The study, which tracked patients in two Pennsylvania hospitals, found that doctors often use antibiotics to treat patients whose infections are known to be caused by viruses. The findings are alarming because antibiotics are not effective against viruses, and antibiotic overuse has been linked to the development of resistant bacterial strains.
"[T]hese data demonstrate at least one area where antibiotics are commonly used in hospitalized patients without clear reason," write the study's authors, Kevin T. Shiley, Ebbing Lautenbach and Ingi Lee, all from the University of Pennsylvania School of Medicine. "Recognition of this may be helpful in developing interventions to limit inappropriate antibiotic use in the future."
In recent years, new diagnostic tests have been developed to distinguish infections caused by viruses from those caused by bacteria. In theory, more definitive diagnoses should reduce the inappropriate use of antibiotics in patients with viral infections. But that does not appear to be happening, according to Shiley and his colleagues.
The researchers looked at data on RTI patients admitted to two hospitals over a two-year period. Of 196 patients who were diagnosed with viral infections, 125 remained on antibiotics after their diagnoses. It would be understandable to keep a patient on antibiotics if an abnormal chest x-ray suggests a concurrent bacterial infection, the researchers said. However, only 37% of these patients had abnormal chest x-rays. "It is less clear why the remaining 63% of patients with normal chest imaging were prescribed antibiotics," Shiley and his colleagues write.
NO CLINICAL BENEFIT
Patients in the study who remained on antibiotics did not benefit from the treatment, the researchers found. In fact, antibiotics may have led to harm in some cases. For example, a significant number of antibiotic patients developed Clostridium difficile diarrhea, a condition linked with antibiotic use.
On average, the antibiotic group had longer hospital stays and higher mortality rates than the non-antibiotic group. While those poorer outcomes cannot be attributed directly to antibiotic treatment, they do suggest that there was no clinical benefit, the researchers say.
"This study highlights the crucial role of antimicrobial stewardship in improving patient care," said Neil O. Fishman, M.D. at the University of Pennsylvania and president of the Society for Healthcare Epidemiology of America. "Appropriate use of antibiotics is not only essential to limiting emergence of resistance, but also may help improve clinical outcomes."
Kevin T. Shiley, Ebbing Lautenbach, and Ingi Lee, "The Use of Antimicrobial Agents after the Diagnosis of Viral Respiratory Tract Infections in Hospitalized Adults: Antibiotics or Anxiolytics?" Infection Control and Hospital Epidemiology 31:11 (November 2010). The study will publish online next week.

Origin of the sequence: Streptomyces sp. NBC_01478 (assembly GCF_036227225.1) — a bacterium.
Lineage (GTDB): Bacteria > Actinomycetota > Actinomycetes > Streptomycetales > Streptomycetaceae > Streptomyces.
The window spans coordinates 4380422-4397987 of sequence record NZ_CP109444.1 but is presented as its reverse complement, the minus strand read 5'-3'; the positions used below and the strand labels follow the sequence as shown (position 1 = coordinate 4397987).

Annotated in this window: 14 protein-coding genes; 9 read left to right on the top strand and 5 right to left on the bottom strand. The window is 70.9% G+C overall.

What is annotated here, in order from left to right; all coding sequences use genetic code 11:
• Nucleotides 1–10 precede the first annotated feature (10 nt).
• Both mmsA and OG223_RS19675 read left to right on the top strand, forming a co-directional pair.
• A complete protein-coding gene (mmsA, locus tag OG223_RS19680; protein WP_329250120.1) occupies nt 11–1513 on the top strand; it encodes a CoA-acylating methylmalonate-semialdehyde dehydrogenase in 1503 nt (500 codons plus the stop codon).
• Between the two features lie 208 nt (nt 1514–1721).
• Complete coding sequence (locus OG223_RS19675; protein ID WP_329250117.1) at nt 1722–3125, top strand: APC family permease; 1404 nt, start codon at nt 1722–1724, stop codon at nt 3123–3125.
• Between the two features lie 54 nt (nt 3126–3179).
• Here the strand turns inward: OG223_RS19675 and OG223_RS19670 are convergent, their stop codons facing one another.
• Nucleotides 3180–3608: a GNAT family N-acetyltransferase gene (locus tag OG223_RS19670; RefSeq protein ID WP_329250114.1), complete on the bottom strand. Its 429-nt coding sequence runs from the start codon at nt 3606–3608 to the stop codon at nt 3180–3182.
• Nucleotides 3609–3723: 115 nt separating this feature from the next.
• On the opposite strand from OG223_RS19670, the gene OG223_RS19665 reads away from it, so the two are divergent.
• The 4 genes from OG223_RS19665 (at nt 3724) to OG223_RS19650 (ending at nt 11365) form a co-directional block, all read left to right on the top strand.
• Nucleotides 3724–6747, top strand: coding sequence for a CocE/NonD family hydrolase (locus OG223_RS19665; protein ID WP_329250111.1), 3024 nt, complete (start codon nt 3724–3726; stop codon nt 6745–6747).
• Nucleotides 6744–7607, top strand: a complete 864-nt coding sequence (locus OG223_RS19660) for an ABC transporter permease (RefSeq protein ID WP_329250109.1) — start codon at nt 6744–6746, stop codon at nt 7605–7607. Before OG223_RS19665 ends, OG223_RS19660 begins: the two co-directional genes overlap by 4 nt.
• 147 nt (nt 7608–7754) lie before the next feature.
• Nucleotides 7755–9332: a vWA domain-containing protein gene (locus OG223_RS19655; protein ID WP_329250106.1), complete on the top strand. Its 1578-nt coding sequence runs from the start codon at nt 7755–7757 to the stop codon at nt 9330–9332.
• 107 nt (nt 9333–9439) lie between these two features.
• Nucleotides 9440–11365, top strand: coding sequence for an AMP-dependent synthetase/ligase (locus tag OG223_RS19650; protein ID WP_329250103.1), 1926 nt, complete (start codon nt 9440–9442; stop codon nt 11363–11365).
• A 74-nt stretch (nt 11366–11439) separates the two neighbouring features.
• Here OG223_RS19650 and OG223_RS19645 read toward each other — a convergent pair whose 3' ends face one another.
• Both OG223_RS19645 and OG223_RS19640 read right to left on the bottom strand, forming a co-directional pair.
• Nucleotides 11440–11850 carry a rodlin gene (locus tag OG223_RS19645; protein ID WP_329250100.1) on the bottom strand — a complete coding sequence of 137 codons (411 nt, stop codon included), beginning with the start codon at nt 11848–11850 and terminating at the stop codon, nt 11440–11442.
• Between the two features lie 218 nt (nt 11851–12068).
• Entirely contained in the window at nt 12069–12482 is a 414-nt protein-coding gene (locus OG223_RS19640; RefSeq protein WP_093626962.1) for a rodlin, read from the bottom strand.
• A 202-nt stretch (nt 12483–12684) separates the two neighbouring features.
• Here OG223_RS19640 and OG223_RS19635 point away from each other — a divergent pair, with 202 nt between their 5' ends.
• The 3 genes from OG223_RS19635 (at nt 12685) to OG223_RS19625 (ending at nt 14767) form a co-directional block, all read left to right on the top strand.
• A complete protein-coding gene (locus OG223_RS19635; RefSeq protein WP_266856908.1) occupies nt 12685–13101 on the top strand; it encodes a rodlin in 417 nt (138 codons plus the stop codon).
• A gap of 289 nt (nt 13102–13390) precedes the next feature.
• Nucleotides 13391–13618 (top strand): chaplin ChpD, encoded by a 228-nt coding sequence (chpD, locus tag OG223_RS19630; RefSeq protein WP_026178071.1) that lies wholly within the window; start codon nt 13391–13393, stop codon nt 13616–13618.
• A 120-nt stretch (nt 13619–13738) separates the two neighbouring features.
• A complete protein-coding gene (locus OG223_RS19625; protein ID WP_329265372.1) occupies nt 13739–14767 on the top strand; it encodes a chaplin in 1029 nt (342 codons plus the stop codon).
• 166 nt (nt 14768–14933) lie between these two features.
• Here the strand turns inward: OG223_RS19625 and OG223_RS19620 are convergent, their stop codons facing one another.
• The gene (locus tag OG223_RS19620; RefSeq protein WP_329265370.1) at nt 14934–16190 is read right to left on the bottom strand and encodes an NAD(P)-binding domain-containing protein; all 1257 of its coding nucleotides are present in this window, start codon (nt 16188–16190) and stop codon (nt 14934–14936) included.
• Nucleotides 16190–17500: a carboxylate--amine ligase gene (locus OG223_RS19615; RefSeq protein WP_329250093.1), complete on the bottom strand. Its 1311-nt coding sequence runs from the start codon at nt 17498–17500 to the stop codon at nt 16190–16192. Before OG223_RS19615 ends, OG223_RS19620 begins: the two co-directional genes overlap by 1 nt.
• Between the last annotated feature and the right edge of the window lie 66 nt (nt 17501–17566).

Infection Control and Hospital Epidemiology provides original, peer-reviewed scientific articles for anyone involved with an infection control or epidemiology program in a hospital or healthcare facility. It is published by a partnership between The Society of Healthcare Epidemiology of America and The University of Chicago Press.
Kevin Stacey | EurekAlert!
New study: How does Europe become a leading player for software and IT services?
03.04.2017 | Fraunhofer-Institut für System- und Innovationsforschung (ISI)
Reusable carbon nanotubes could be the water filter of the future, says RIT study
30.03.2017 | Rochester Institute of Technology
Physicists from the University of Würzburg are capable of generating identical looking single light particles at the push of a button. Two new studies now demonstrate the potential this method holds.
The quantum computer has fuelled the imagination of scientists for decades: It is based on fundamentally different phenomena than a conventional computer....
An international team of physicists has monitored the scattering behaviour of electrons in a non-conducting material in real-time. Their insights could be beneficial for radiotherapy.
We can refer to electrons in non-conducting materials as ‘sluggish’. Typically, they remain fixed in a location, deep inside an atomic composite. It is hence...
Two-dimensional magnetic structures are regarded as a promising material for new types of data storage, since the magnetic properties of individual molecular building blocks can be investigated and modified. For the first time, researchers have now produced a wafer-thin ferrimagnet, in which molecules with different magnetic centers arrange themselves on a gold surface to form a checkerboard pattern. Scientists at the Swiss Nanoscience Institute at the University of Basel and the Paul Scherrer Institute published their findings in the journal Nature Communications.
Ferrimagnets are composed of two centers which are magnetized at different strengths and point in opposing directions. Two-dimensional, quasi-flat ferrimagnets...
An Australian-Chinese research team has created the world's thinnest hologram, paving the way towards the integration of 3D holography into everyday...
In the race to produce a quantum computer, a number of projects are seeking a way to create quantum bits -- or qubits -- that are stable, meaning they are not much affected by changes in their environment. This normally needs highly nonlinear non-dissipative elements capable of functioning at very low temperatures.
In pursuit of this goal, researchers at EPFL's Laboratory of Photonics and Quantum Measurements LPQM (STI/SB), have investigated a nonlinear graphene-based...
24.05.2017 | Event News
23.05.2017 | Event News
22.05.2017 | Event News
24.05.2017 | Physics and Astronomy
24.05.2017 | Physics and Astronomy
24.05.2017 | Event News